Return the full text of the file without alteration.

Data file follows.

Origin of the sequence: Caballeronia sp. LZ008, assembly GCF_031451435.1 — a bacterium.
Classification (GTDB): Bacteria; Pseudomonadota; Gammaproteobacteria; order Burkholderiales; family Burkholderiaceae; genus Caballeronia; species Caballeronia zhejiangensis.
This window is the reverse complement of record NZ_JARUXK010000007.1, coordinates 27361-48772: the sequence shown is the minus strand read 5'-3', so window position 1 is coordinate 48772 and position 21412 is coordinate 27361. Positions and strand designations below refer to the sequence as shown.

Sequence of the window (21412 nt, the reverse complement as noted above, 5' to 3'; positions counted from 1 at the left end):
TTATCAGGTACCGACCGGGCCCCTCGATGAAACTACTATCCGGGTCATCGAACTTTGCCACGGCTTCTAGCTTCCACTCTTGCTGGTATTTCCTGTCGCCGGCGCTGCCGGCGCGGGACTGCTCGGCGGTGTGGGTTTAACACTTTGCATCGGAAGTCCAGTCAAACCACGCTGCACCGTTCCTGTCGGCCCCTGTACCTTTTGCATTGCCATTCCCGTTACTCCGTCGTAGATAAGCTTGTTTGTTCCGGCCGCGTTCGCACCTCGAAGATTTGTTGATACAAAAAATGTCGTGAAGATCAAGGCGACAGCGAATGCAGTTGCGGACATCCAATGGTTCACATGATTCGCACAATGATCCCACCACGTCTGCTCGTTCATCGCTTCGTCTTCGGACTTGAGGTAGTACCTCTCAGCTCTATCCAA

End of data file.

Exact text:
Origin of the sequence: Caballeronia sp. LZ008, assembly GCF_031451435.1 — a bacterium.
Classification (GTDB): Bacteria; Pseudomonadota; Gammaproteobacteria; order Burkholderiales; family Burkholderiaceae; genus Caballeronia; species Caballeronia zhejiangensis.
This window is the reverse complement of record NZ_JARUXK010000007.1, coordinates 27361-48772: the sequence shown is the minus strand read 5'-3', so window position 1 is coordinate 48772 and position 21412 is coordinate 27361. Positions and strand designations below refer to the sequence as shown.

Sequence of the window (21412 nt, the reverse complement as noted above, 5' to 3'; positions counted from 1 at the left end):
TTATCAGGTACCGACCGGGCCCCTCGATGAAACTACTATCCGGGTCATCGAACTTTGCCACGGCTTCTAGCTTCCACTCTTGCTGGTATTTCCTGTCGCCGGCGCTGCCGGCGCGGGACTGCTCGGCGGTGTGGGTTTAACACTTTGCATCGGAAGTCCAGTCAAACCACGCTGCACCGTTCCTGTCGGCCCCTGTACCTTTTGCATTGCCATTCCCGTTACTCCGTCGTAGATAAGCTTGTTTGTTCCGGCCGCGTTCGCACCTCGAAGATTTGTTGATACAAAAAATGTCGTGAAGATCAAGGCGACAGCGAATGCAGTTGCGGACATCCAATGGTTCACATGATTCGCACAATGATCCCACCACGTCTGCTCGTTCATCGCTTCGTCTTCGGACTTGAGGTAGTACCTCTCAGCTCTATCCAA